Teen Book Reviews – October

Junior Teens: (ages 11-14)

Dragon Castle

By Joseph Bruchac


Prince Rasko is pretty sure his parents are the dumbest people to ever rule a kingdom. Well, technically they aren’t even “ruling” the kingdom anymore, as they were lured to fairyland, just when their country needed them most. Rasko’s older brother, Paulek, with intelligence (or lack thereof) almost as impressive as his parents’, welcomes the evil invaders with (apparently) open arms. Set in a fantasy Slovakia, Rasko must save the castle and the kingdom from the evil Baron Temny. While delving deep into the mysteries and intrigues at the castle, Rasko also explores legends of the ancient hero Pavol, whose fate is somehow connected with his own. Through his adventures, Rasko slowly discovers that maybe his family is not quite as clueless as they seem. Written in Joseph Bruchac’s effortless prose, full of adventure, humour, and unexpected twists, Dragon Castle is a wonderfully adventurous medieval fantasy novel.


By Eleanor H. Porter


When Miss Polly, a stern, middle-age spinster, learns that her orphaned niece is coming to live with her, she is not pleased. But, knowing it is her duty, she grudgingly welcomes cheerful little Pollyanna Whittier in her home. Pollyanna’s father was a minster (pastor), and he once counted the number of times the Bible said “to rejoice and be glad”, and found 800! Seeing as how important being glad was, he started “The Glad Game”, where the players think of all the good and happy things in their life, especially at times of disappointment. Pollyanna’s life is not always easy or pleasant at Aunt Polly’s house, but with her thankful attitude and exuberance for life, she begins to not only change her own situation, but also the lives of those around her. Starting with the maid Nancy, then the invalid Mrs. Snow, grumpy bachelor Mr. Pendleton, and eventually Aunt Polly herself, Pollyanna’s philosophy of life begins to transform attitudes of her friends and family. Written in the style of Luisa May Alcott, Francis Hodgeson Burnett, and Lucy Maud Montgomery, this delightful story shows the power of gratitude and the gift of good friends.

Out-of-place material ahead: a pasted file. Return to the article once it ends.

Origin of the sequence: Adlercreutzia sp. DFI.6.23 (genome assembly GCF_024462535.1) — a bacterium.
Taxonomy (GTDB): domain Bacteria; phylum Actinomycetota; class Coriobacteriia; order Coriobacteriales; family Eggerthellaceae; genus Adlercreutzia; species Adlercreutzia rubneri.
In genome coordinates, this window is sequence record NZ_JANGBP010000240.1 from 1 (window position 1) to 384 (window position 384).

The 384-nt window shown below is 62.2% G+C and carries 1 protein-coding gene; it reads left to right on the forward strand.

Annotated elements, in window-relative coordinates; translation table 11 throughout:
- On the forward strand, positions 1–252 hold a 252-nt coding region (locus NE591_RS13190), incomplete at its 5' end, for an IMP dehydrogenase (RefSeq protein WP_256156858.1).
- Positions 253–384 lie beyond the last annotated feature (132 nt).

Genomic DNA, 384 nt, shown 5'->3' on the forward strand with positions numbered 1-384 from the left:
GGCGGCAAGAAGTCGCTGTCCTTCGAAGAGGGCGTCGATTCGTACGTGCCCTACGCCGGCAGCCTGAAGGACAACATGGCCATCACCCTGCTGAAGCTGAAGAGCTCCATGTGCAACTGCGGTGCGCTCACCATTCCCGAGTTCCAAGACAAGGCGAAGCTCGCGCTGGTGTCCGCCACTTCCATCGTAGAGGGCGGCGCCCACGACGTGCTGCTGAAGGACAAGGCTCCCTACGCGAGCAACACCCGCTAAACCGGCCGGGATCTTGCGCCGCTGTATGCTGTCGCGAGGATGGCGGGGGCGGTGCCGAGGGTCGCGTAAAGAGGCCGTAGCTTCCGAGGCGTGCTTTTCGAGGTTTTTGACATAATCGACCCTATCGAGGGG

Link to free e-book: http://www.readcentral.com/book/Eleanor-H-Porter/Read-Pollyanna-Online
Another link: http://www.online-literature.com/eleanor-porter/pollyanna/

Senior Teens: (ages 15-19)

Fly Boy

By Eric Walters

Historical Fiction

World War II is sweeping across Europe, and Robbie McWilliams enlists in the Royal Canadian Air Force with the hopes of becoming a pilot like his dad. There is just one problem: Robbie is only 17, and baby-faced to boot! But with the help of a clever friend and his deceased brother’s stolen identity, Robbie heads out to a training camp in Manitoba. Things change when Robbie’s hopes for becoming a pilot are dashed as he is proven to be a talented navigator instead. But that is only one of challenges Robbie faces as he goes through training, travels to England, and joins a Lancaster crew, all while keeping up his façade. Life in the Air Force is both exciting and tragic, and Robbie settles into life amidst the rough and kind-hearted men, each with their own story, hopes, and fears. Robbie learns not only about navigation, piloting, and following orders, but about war superstition, immobilizing fear and how to deal with it, homesickness, death, and the camaraderie that forms from working together, and trusting each other with your life. Of all the World War II fiction I have read, this has to be my favourite by far. It is also a fantastic Canadian historical fiction read, and displays the best of Eric Walter’s fast-paced and captivating writing.


By Valerie Sherrard

Modern Fiction

Kate, aged fourteen, has an incurable cancerous brain tumor, and so savors every bit of life she has left. Living in a small, close-knit community, and home from her final round of treatments, Kate journals about her daily experiences. She hangs out with her best friend, takes long walks around town and by the river, befriends the town’s mysterious outcast, plays with her little brother, and falls in love with a boy down in the local jail. Learning surprising and wonderful things about her friends, the people around town, the character of God, and even her own parents, Kate’s journal provides insight into human nature and what it is like to be on the verge of adulthood, but with the knowledge that one will never have the chance to grow up. Though the main character is only fourteen years old, I put this in Senior Teens, since the book deals with some heavy topics and there is quite a bit of kissing at the end (though not descriptive). Written by a Canadian foster parent for teens, Valerie Sherrard handles the weighty topic of death with lightness and humour, without taking away from the pain or fear of dying, or the significance of faith and love that develop as the end draws nearer for Kate. A simple and beautifully crafted novel, this story brings hope to the often-heartbreaking reality of cancer in our world.